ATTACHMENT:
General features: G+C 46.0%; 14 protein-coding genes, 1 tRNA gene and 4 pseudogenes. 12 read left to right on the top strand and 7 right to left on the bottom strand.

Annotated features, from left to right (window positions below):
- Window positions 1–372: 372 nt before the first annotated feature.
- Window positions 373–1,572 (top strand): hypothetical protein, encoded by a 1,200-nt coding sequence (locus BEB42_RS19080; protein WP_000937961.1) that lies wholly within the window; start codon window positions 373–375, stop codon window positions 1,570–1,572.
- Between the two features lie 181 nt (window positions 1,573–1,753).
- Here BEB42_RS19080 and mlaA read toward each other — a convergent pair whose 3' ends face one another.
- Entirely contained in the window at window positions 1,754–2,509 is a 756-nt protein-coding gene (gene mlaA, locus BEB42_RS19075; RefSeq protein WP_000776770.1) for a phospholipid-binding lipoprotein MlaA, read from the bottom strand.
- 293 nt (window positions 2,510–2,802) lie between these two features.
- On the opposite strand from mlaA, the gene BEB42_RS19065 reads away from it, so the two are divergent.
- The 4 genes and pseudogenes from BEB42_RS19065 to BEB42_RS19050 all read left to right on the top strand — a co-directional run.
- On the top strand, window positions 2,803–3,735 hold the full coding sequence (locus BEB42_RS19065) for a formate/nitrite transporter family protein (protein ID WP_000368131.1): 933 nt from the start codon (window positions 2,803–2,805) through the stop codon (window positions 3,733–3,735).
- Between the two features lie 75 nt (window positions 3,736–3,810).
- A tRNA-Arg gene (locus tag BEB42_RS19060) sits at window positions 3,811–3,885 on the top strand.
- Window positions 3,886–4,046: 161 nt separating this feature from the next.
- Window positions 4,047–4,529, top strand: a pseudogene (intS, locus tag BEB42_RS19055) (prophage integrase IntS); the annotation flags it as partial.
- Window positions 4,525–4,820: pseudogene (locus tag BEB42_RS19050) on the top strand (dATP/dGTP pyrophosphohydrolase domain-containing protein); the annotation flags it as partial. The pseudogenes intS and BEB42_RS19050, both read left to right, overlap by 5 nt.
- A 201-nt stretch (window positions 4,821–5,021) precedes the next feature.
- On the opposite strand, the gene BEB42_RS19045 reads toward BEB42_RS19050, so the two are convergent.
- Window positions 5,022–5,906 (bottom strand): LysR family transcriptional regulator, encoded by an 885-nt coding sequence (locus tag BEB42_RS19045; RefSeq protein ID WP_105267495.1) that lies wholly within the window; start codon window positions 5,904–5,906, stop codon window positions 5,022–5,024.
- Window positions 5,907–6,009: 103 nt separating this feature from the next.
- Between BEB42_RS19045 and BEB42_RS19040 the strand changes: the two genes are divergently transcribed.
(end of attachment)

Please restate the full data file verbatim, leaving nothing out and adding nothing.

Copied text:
General features: G+C 46.0%; 14 protein-coding genes, 1 tRNA gene and 4 pseudogenes. 12 read left to right on the top strand and 7 right to left on the bottom strand.

Annotated features, from left to right (window positions below):
- Window positions 1–372: 372 nt before the first annotated feature.
- Window positions 373–1,572 (top strand): hypothetical protein, encoded by a 1,200-nt coding sequence (locus BEB42_RS19080; protein WP_000937961.1) that lies wholly within the window; start codon window positions 373–375, stop codon window positions 1,570–1,572.
- Between the two features lie 181 nt (window positions 1,573–1,753).
- Here BEB42_RS19080 and mlaA read toward each other — a convergent pair whose 3' ends face one another.
- Entirely contained in the window at window positions 1,754–2,509 is a 756-nt protein-coding gene (gene mlaA, locus BEB42_RS19075; RefSeq protein WP_000776770.1) for a phospholipid-binding lipoprotein MlaA, read from the bottom strand.
- 293 nt (window positions 2,510–2,802) lie between these two features.
- On the opposite strand from mlaA, the gene BEB42_RS19065 reads away from it, so the two are divergent.
- The 4 genes and pseudogenes from BEB42_RS19065 to BEB42_RS19050 all read left to right on the top strand — a co-directional run.
- On the top strand, window positions 2,803–3,735 hold the full coding sequence (locus BEB42_RS19065) for a formate/nitrite transporter family protein (protein ID WP_000368131.1): 933 nt from the start codon (window positions 2,803–2,805) through the stop codon (window positions 3,733–3,735).
- Between the two features lie 75 nt (window positions 3,736–3,810).
- A tRNA-Arg gene (locus tag BEB42_RS19060) sits at window positions 3,811–3,885 on the top strand.
- Window positions 3,886–4,046: 161 nt separating this feature from the next.
- Window positions 4,047–4,529, top strand: a pseudogene (intS, locus tag BEB42_RS19055) (prophage integrase IntS); the annotation flags it as partial.
- Window positions 4,525–4,820: pseudogene (locus tag BEB42_RS19050) on the top strand (dATP/dGTP pyrophosphohydrolase domain-containing protein); the annotation flags it as partial. The pseudogenes intS and BEB42_RS19050, both read left to right, overlap by 5 nt.
- A 201-nt stretch (window positions 4,821–5,021) precedes the next feature.
- On the opposite strand, the gene BEB42_RS19045 reads toward BEB42_RS19050, so the two are convergent.
- Window positions 5,022–5,906 (bottom strand): LysR family transcriptional regulator, encoded by an 885-nt coding sequence (locus tag BEB42_RS19045; RefSeq protein ID WP_105267495.1) that lies wholly within the window; start codon window positions 5,904–5,906, stop codon window positions 5,022–5,024.
- Window positions 5,907–6,009: 103 nt separating this feature from the next.
- Between BEB42_RS19045 and BEB42_RS19040 the strand changes: the two genes are divergently transcribed.